Toxic workplace: ‘We are a family’ and other clear red flags

BD Burnout

If you want to resign or are at risk of being let go, make sure you do it [resign] and don't look back no matter where you are.

Diving into a new job often comes with the shimmer of new beginnings, but the shadows of past workplaces frequently hold the juiciest, hard-learned lessons on spotting workplace red flags.

Whether it's the silent screams of creativity crushed under the weight of micromanagement, or personal lives whittled away by endless overtime, previous jobs can school us in the art of detecting toxic environments.

These experiences turn savvy employees into workplace detectives, keen to sniff out trouble before it grows into a crisis.

That is the case for Zablon Tbagwel, a corporate communications officer. The red flags that keep him at arm's length are companies that prioritise quantity over quality. Drawing from his own experience, Mr Tbagwel, who resigned, says, "I did quality work and lagged on the quantity. Those with good quantity got awarded, the quality was never questioned."

"Where the company wants numbers and the supervisor insists on quality the two will always conflict in the customer service industry," he adds.

Consequently, Mr Tbagwel admits that while he is still in search of employment, he recommends maintaining a healthy work-life balance and doing one's best in any work environment, especially when there is a conflict between targets and tasks.

"If you want to resign or are at risk of being let go, make sure you do it [resign] and don't look back no matter where you are. Remember your quality and dignity will always remain the same," he advises.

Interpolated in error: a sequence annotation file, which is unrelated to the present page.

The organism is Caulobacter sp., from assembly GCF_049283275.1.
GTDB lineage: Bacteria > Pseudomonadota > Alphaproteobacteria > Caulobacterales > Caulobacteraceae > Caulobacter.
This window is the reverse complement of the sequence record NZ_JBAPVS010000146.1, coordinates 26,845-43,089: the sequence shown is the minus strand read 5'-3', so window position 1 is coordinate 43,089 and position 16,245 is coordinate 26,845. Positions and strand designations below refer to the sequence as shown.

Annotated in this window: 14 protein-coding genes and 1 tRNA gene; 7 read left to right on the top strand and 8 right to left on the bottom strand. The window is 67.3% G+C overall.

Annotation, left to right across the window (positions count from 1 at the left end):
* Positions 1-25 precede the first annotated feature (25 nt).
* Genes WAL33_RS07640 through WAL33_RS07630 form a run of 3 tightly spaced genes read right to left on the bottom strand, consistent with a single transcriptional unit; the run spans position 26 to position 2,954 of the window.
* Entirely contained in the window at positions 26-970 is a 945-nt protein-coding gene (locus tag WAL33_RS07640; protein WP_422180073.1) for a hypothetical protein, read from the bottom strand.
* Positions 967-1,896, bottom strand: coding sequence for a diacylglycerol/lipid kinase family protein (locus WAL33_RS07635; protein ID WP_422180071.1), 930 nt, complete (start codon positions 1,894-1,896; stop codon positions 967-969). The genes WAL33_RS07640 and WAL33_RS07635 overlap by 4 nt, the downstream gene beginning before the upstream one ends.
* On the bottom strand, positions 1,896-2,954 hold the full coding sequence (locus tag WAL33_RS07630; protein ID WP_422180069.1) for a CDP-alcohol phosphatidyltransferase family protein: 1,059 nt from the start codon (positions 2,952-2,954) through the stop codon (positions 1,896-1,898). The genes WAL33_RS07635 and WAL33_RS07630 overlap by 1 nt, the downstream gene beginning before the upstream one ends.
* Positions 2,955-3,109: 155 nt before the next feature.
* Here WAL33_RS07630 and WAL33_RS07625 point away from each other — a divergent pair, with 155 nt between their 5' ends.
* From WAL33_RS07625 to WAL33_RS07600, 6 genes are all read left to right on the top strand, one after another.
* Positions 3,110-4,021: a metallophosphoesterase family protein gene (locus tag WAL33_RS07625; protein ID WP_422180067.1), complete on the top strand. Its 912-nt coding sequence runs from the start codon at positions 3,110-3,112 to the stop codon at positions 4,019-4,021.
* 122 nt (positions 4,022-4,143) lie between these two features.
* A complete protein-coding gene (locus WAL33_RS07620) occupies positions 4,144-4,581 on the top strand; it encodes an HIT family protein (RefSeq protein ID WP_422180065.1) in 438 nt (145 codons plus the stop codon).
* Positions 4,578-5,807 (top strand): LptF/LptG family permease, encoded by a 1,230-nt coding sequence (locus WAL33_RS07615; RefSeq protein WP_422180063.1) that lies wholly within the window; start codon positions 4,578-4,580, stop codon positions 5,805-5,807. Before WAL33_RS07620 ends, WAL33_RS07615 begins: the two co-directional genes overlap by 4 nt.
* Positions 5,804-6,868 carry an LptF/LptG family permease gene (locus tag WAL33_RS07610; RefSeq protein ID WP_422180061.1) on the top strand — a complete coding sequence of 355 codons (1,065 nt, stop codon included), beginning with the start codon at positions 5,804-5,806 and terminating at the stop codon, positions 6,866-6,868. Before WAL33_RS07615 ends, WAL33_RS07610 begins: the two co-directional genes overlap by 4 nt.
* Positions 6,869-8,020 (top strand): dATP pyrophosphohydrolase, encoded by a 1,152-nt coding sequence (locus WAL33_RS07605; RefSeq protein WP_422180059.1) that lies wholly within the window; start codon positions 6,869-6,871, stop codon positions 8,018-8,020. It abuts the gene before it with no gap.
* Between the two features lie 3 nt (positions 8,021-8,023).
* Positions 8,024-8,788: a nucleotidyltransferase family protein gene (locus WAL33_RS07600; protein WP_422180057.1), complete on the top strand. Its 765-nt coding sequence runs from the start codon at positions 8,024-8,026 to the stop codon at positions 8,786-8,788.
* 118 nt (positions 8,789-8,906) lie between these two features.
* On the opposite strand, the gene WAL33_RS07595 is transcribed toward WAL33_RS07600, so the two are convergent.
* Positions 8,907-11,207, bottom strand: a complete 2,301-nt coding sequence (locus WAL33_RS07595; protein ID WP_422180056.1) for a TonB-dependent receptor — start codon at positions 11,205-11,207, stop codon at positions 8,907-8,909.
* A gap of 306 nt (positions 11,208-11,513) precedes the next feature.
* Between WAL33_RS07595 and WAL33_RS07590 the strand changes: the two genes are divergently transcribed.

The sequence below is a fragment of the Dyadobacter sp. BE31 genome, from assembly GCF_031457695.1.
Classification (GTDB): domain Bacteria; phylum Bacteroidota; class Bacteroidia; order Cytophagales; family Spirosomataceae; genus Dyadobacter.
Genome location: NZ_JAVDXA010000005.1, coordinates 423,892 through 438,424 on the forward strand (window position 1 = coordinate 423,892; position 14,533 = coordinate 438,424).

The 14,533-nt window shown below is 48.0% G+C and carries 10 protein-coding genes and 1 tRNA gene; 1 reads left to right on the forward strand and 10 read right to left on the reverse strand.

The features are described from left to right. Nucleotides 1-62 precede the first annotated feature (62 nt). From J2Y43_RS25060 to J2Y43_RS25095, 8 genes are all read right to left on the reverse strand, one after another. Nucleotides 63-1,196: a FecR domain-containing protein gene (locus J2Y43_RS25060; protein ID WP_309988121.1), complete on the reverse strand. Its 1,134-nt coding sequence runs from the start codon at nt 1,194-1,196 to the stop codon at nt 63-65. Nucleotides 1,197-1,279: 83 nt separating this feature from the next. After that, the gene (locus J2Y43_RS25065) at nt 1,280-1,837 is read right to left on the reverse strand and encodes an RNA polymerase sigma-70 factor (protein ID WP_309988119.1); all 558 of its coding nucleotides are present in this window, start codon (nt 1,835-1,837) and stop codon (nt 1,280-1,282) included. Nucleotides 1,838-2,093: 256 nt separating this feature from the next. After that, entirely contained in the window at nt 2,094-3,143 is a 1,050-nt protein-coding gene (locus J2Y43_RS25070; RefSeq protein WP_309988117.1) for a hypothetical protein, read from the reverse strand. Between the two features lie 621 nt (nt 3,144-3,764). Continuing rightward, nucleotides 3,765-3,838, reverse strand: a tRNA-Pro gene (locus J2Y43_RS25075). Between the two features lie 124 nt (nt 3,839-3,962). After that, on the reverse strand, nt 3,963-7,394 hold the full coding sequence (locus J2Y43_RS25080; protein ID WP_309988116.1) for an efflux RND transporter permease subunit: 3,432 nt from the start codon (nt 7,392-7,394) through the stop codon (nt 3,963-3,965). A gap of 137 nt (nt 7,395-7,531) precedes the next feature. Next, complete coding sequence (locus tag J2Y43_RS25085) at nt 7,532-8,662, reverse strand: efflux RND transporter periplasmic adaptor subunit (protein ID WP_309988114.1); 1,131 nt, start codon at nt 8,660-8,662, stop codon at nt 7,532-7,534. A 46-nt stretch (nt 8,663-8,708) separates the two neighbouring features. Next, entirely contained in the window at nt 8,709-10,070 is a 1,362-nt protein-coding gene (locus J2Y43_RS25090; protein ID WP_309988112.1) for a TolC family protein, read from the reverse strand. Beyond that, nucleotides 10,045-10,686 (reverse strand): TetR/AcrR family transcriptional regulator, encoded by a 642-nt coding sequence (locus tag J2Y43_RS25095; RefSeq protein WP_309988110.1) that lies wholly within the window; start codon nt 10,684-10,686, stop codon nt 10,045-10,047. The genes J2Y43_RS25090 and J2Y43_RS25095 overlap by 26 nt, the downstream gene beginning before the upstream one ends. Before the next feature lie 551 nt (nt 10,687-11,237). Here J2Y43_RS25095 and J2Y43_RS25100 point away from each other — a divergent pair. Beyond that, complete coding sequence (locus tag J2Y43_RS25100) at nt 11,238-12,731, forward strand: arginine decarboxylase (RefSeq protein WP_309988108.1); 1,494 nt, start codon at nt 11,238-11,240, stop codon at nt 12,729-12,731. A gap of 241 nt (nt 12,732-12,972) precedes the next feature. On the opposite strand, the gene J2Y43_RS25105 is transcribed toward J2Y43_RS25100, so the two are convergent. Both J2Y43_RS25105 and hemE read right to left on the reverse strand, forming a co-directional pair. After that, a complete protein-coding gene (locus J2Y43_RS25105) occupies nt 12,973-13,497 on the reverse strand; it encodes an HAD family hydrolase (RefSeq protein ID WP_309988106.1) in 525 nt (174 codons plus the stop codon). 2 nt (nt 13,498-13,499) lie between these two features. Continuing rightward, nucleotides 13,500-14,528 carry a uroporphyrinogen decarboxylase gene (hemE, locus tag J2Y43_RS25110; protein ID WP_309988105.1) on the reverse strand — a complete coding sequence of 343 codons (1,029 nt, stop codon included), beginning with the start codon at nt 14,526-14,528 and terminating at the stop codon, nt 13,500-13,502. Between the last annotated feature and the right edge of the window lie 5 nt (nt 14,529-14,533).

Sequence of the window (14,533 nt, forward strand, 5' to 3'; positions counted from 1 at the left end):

Mercy Njeri, a sales representative in the beauty industry, unlike Mr Tbagwel, can tolerate the unrelentless push for quantity but says her biggest red flag is when she hears 'we are a family' at work. Based on her own experience a few years ago, Ms Njeri says that more often than not, what followed were long hours at work, which in turn made her miss time with her actual family.

"Sometimes we would close at 10pm and the next day we need to be there by 7am. This family thing meant that I work weekends, pick extra shifts with little or no notice. They insisted that I should care more about being at work than the amount of money I was being paid."

Ms Njeri says this job sucked the life out of her. Luckily, she got another job and left the company for another.

Like Ms Njeri, Elius Simon, a General Manager in an agency that supports studying abroad tendered his resignation four months after serving in the position to start his own business. He ended his tenure with the company because there was no room for growth.

"There was no room to become something better in terms of income, career development. When you are in that position, you want something that challenges you, a pattern that if you follow you will grow all rounded," he explains.

From his experience, Mr Simon shares that he had thoroughly thought about how he would sustain himself even before the thought of resignation crossed his mind.

"Have a bit of savings because you will need to figure out how to pay your bills when you are without a job. Also, while at your workplace, build connections as those can be very instrumental during your transition period," he adds.

Acknowledging that being on the brink of being laid off or resigning can be a tumultuous experience, Mr Simon shares that focusing on his skills helped him navigate to stable grounds.

"Like David in the Bible when he was asked how he would fight Goliath, he said, 'I have fought a lion, bear…what is this Philistine?' Focus on your strength and what you have done in your past," he advises.

He started seeing the red flags three months into employment when his suggestions for growth were being shot down making him question whether his time was done. Nonetheless, he tried having talks with the management to address his concerns but they fell on deaf ears.

"It was not easy to get permission so I felt that we had reached the end of the road."

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